Gardening in Heavy Soil
This is my site Written by Geoff on September 1, 2008 – 10:45 am

You would think that since my wife and I have been avid gardeners for over four decades that the first thing we would look for when buying a new home would be the soil. If not the first, at least the second item to consider for plant freaks has to be the growing medium. Actually, we never even so much as kicked the dirt. All we just saw was a beautiful home sitting on top of a very big hill, surrounded by large Red Oaks, Sycamores, and even very big American Elm. The creek running merrily through the adjoining wood-lot was the clincher. It was love at first sight.

Boy was this a big mistake! Our “very big hill” turned out to be a glacial moraine complete with gravel, stones, and very big rocks glued together with some of the stickiest clay I have ever seen. To dig even the tiniest hole required a pick axe. We suddenly realized why the previous owners had planted no trees or even flowers, only a few scruffy junipers by the front door. These nursery-grown shrubs had been fighting for over sixteen years to adjust to the clay soil.

For someone use to sandy soil, taking three hours to dig a hole to plant our first tree (a Blue Spruce that died after only one year) was not a pleasant experience. Nor did it help being told, by the local County Extension Service, how lucky we were to have “a good clay soil as it is one of the best soils you can have as it will grow just about any plant with a little work.”

All we saw was a soil that was soggy and wet in Winter and like pahoehoe in Summer. Clay particles are extremely small, compared with larger sandy soil particles. As a result, clay packs closely and binds water tightly by surface tension preventing it draining away. This same binding power makes it tougher then concrete when it does dry out.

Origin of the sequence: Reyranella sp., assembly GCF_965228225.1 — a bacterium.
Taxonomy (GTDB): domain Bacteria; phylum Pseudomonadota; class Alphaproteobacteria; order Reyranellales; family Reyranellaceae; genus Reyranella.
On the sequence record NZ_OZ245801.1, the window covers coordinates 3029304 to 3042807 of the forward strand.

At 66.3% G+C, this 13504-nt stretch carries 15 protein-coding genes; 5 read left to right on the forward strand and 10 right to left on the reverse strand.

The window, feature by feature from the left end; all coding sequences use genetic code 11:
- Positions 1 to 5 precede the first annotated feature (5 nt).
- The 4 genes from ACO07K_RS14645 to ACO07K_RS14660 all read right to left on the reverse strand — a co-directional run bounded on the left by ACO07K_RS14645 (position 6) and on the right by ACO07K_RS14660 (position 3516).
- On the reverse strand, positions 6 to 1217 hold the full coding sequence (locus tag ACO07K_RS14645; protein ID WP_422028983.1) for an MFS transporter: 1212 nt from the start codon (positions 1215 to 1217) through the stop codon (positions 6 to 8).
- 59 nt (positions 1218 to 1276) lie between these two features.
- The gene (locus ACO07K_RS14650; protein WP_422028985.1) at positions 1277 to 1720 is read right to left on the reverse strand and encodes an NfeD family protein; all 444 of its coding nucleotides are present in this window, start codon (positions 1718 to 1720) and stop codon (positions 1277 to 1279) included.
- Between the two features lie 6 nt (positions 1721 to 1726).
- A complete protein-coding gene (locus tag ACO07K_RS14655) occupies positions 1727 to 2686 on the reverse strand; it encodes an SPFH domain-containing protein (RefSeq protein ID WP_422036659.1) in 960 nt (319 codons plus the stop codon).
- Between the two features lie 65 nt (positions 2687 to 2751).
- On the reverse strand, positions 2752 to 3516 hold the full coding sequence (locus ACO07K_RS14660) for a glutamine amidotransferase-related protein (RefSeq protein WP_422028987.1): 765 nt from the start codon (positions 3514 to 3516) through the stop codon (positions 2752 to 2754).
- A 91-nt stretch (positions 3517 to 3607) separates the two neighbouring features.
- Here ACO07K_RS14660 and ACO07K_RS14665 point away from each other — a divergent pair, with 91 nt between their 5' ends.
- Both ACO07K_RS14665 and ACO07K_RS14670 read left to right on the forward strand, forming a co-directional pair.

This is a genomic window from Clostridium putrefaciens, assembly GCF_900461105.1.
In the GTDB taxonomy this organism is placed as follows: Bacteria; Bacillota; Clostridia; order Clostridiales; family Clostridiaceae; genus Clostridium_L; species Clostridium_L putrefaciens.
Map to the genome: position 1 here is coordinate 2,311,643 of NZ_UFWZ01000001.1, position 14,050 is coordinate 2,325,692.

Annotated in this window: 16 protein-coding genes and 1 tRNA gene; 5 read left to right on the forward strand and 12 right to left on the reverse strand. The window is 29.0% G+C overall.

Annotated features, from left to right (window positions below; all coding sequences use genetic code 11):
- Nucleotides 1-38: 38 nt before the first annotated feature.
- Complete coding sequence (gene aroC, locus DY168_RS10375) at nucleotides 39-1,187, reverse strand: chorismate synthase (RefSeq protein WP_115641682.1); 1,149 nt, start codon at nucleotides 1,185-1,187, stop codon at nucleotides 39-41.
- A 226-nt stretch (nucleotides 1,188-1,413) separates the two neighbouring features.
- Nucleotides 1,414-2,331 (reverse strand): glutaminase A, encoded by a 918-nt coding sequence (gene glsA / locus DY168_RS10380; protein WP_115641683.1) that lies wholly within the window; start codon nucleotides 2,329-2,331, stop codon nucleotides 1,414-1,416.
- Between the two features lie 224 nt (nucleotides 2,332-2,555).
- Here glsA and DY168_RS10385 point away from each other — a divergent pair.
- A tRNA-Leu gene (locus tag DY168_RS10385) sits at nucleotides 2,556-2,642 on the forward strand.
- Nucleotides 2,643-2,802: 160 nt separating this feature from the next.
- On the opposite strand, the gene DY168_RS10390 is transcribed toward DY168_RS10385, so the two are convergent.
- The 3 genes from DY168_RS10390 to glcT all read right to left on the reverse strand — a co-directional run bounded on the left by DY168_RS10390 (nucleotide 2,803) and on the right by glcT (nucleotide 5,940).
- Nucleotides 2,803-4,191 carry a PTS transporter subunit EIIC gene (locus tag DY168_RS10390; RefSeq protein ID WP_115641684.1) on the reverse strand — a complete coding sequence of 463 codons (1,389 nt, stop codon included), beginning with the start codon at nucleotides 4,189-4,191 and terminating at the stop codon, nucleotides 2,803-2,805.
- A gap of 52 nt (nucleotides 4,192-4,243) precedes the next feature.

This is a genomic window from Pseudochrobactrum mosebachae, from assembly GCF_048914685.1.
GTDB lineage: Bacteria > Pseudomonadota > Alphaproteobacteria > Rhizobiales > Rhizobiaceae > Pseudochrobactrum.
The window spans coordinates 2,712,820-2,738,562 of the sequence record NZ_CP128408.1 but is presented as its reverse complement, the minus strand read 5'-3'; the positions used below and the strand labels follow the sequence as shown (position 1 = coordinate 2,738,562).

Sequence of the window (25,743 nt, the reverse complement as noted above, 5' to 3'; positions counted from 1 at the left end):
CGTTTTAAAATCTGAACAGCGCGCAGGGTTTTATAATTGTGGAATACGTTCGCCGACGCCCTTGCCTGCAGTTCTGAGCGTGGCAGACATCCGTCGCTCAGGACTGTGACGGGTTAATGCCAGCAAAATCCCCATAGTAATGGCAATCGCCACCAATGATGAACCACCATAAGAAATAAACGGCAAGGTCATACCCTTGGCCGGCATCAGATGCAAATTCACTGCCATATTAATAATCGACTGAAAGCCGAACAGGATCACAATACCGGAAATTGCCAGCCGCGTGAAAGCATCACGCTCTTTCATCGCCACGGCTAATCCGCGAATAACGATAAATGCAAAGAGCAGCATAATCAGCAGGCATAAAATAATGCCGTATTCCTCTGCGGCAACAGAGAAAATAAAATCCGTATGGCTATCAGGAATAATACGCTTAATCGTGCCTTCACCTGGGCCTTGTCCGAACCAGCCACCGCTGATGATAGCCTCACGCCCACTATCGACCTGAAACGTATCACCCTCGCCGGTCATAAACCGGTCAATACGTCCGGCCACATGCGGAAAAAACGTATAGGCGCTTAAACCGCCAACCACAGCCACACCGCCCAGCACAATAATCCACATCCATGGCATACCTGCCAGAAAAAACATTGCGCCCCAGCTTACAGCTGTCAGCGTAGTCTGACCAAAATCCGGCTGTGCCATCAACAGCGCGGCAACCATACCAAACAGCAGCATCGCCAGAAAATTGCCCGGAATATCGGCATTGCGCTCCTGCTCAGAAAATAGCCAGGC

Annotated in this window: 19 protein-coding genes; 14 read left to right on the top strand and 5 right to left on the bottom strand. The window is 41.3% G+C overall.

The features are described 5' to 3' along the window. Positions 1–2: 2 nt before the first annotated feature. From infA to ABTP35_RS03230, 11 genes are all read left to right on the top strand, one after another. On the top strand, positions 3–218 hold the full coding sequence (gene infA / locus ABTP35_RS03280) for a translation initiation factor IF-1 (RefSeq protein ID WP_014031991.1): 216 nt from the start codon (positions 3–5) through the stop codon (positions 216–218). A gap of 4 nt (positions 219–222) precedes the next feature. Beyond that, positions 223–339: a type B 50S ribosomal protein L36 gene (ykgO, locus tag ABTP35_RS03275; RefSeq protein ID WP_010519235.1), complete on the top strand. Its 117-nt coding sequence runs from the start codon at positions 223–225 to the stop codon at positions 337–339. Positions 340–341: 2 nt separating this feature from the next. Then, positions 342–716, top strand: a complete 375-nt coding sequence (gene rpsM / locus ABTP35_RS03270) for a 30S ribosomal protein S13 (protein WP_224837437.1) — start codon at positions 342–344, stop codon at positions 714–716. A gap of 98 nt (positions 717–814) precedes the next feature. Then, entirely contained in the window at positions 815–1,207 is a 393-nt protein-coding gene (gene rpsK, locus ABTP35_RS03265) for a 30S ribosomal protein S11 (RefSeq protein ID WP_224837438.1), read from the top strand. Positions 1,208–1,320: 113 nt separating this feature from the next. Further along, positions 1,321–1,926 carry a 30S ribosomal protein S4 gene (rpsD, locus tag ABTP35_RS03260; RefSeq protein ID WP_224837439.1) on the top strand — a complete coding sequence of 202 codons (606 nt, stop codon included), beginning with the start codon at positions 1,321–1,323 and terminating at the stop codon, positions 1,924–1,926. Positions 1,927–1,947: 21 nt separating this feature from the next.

Fortunately, clay soils naturally break into smaller lumps when they shrink, allowing the soil to be worked. We learned that there are brief periods in October and April/May when our clay soil could be easily dug and beds prepared. By prepared we mean adding lots organic matter, especially compost, shredded bark, and wood chips. The key word here is “lots” as too little is worse than none at all.

Work any and all available organic matter in as deep as possible, ideally 10-12 inches, more if possible. While you can do this with a shovel or turning fork we suggest using a rot-o-tiller. We found one of those little tiller/cultivators named after a carnivorous insect, broke up the clumps the best. The important thing is to get as much organic matters as possible worked in deeply.

If you find you cannot work the soil deeply enough, as was our case, consider using raised beds. These do not have to be any fancy framed in structure. We simply kept piling on compost and loamy topsoil followed by tilling until we had build the workable soil to the depth we wanted. On top of this we added several inches of well composted wood-chips to serve as a mulch. Every Spring we worked the old mulch in and add a new layer.

Unfortunately, this will be an ongoing process which you will repeat for the life of your gardens. The good news is that such clay beds tends to be much higher in nutrients than a sandy soil. After twenty years of work we are growing some very wonderful plants in our raised beds. As you might guess:


Best Plants for Clay Soil

Here are some trees, shrubs, and plants that we have found that do well in our heavy soil:

Trees Shrubs Plants
Ash Arborvitae Coreopsis
Honeylocust Lilacs Echinacea
Beech Mockorange Silphium
Basswood Mockorange Monarda
Concolor fir Cotoneasters Andropogon
Maple Viburnums Hemerocallis
Crabapples Flowering Quince Rudbeckia
Oaks Forsythia Helianthus
Hawthorns Witch Hazel Aster
Yews Hydrangea Asclepias
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Modified: March 7, 2009 at 1:48 pm GMT-0800

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